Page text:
Determinants of early return to work after first stroke in Japan
Satoru Saeki, Toshihiro Toyonaga
Objective: To examine the time to return to work after first stroke and identify determinants of early return to work in Japan.
Design: A multicentre, prospective cohort study on the association between characteristics at admission and early return to work after first stroke.
Subjects: Among 464 patients after first stroke, 325 were registered in this study. All participants were younger than 65 years and engaged in paid work at the time of the stroke.
Methods: Data collected prospectively for 18 months were analysed using the Kaplan–Meier method for time trends, and then a multiple logistic regression model for odds ratio of early to late return to work was conducted.
Results: Of the 325 registered patients (mean age 55. 1, standard deviation (SD) 7. 4 years), 253 (78%) were available for follow-up, and 138 (55%) returned to work. The curve of proportion of return to work was non-linear. Significant determinants of early return to work were gender, function of hemiplegic hand, and ability to perform activities of daily living independently.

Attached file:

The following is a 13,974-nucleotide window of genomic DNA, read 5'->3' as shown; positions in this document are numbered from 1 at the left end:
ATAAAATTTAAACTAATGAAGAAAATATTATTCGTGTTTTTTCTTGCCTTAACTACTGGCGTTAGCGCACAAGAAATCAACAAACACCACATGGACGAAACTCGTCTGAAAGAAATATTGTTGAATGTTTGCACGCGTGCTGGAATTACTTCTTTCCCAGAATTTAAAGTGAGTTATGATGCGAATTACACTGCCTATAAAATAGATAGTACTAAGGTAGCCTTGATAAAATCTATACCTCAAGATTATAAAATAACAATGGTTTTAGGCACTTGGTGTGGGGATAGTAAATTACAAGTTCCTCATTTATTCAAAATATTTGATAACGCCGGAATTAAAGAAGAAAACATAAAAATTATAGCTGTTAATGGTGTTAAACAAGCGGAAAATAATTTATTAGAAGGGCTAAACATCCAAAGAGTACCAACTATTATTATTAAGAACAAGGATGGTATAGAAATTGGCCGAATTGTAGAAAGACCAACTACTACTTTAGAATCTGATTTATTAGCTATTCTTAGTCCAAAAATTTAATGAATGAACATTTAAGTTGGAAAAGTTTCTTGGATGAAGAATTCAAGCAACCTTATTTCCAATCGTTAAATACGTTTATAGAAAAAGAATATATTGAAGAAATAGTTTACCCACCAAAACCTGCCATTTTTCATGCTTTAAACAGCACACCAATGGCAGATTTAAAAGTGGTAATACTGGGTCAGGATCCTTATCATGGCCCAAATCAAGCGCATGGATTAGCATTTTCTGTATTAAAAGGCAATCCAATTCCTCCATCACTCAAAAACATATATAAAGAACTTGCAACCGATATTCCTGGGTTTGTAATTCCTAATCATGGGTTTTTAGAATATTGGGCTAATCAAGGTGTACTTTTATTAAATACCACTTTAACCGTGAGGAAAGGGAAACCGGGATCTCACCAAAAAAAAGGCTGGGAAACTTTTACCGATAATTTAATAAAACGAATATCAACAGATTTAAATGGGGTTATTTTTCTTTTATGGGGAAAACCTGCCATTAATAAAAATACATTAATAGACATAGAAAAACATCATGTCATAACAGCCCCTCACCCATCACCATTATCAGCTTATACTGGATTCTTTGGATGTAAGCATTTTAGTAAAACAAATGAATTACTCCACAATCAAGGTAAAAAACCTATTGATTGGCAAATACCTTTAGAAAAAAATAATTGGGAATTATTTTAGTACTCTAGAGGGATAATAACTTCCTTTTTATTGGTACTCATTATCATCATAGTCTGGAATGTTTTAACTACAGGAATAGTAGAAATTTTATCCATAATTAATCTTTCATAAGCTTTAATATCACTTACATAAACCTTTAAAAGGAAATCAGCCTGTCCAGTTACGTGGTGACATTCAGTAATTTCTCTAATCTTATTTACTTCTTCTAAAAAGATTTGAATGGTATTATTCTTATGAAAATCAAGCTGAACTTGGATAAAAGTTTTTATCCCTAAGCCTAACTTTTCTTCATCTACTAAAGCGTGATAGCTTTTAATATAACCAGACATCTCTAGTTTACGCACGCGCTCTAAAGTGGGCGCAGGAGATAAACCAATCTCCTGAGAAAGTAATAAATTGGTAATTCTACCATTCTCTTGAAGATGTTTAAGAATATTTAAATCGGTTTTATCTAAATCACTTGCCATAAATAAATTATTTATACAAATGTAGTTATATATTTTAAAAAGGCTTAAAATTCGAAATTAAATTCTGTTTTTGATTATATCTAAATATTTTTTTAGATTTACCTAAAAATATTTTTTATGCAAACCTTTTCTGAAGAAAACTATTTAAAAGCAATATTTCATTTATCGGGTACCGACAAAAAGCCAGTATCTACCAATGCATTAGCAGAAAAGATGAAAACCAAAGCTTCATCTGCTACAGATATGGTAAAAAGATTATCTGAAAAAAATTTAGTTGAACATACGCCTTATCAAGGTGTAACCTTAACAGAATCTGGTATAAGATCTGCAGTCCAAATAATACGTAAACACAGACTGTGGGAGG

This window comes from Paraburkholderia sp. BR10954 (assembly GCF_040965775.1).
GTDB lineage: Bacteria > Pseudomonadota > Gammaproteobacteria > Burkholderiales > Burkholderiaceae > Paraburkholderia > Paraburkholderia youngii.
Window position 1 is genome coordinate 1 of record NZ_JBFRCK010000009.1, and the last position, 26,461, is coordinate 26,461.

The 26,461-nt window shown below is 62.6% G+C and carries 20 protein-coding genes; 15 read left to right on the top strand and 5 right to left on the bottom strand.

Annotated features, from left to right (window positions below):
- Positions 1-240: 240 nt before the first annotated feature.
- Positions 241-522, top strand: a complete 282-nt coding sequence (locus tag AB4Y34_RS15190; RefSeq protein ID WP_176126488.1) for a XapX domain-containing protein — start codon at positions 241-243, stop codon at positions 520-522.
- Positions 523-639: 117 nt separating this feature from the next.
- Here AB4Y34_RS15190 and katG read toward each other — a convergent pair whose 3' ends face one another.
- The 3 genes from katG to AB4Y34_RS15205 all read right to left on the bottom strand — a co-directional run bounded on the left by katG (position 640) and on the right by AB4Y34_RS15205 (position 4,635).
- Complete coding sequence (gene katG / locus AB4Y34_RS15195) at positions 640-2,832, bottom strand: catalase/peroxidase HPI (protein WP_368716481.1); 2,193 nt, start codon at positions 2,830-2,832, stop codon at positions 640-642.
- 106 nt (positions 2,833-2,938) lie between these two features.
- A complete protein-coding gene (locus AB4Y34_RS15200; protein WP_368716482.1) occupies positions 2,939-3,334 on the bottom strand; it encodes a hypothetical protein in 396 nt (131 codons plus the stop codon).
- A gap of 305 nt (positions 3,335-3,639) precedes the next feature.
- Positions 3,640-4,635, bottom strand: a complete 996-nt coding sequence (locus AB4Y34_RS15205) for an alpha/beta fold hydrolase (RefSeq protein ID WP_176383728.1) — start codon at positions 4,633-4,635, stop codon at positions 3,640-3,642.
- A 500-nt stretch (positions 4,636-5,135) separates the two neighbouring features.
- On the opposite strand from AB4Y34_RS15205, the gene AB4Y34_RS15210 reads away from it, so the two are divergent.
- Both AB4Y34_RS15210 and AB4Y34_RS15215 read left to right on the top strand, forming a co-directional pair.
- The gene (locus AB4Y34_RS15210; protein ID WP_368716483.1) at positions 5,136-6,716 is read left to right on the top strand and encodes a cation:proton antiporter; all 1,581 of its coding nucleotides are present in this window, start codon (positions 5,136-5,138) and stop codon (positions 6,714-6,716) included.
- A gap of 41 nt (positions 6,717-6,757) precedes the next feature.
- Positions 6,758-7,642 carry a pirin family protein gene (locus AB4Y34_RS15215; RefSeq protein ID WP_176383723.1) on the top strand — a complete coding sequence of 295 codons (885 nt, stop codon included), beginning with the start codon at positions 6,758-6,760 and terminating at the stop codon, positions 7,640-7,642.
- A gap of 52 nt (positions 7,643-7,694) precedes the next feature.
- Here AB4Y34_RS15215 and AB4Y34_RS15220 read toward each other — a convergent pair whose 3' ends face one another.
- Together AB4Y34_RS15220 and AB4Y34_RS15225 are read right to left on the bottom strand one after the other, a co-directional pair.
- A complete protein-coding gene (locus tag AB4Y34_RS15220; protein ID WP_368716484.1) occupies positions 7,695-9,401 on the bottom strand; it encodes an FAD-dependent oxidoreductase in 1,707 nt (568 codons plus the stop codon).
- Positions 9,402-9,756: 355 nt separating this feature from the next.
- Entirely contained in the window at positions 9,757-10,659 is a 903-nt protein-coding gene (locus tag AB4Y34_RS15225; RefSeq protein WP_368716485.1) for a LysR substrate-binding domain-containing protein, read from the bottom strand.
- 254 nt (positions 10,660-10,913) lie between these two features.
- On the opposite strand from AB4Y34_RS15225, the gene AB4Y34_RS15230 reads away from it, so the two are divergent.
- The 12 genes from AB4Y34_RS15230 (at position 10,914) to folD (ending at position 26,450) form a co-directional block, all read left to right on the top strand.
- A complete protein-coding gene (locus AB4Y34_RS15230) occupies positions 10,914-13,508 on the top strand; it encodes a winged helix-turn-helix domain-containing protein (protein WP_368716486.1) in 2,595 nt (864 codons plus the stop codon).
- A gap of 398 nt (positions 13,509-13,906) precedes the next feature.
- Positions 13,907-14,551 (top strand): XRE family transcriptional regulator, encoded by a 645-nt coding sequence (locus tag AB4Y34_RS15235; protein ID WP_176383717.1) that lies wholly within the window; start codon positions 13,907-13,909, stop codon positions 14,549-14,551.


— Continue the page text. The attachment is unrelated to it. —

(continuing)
Conclusion: The curve of time to return to work was influenced by the follow-up days. Patients after stroke who were male and/or had milder physical disabilities tended to return to work earlier.
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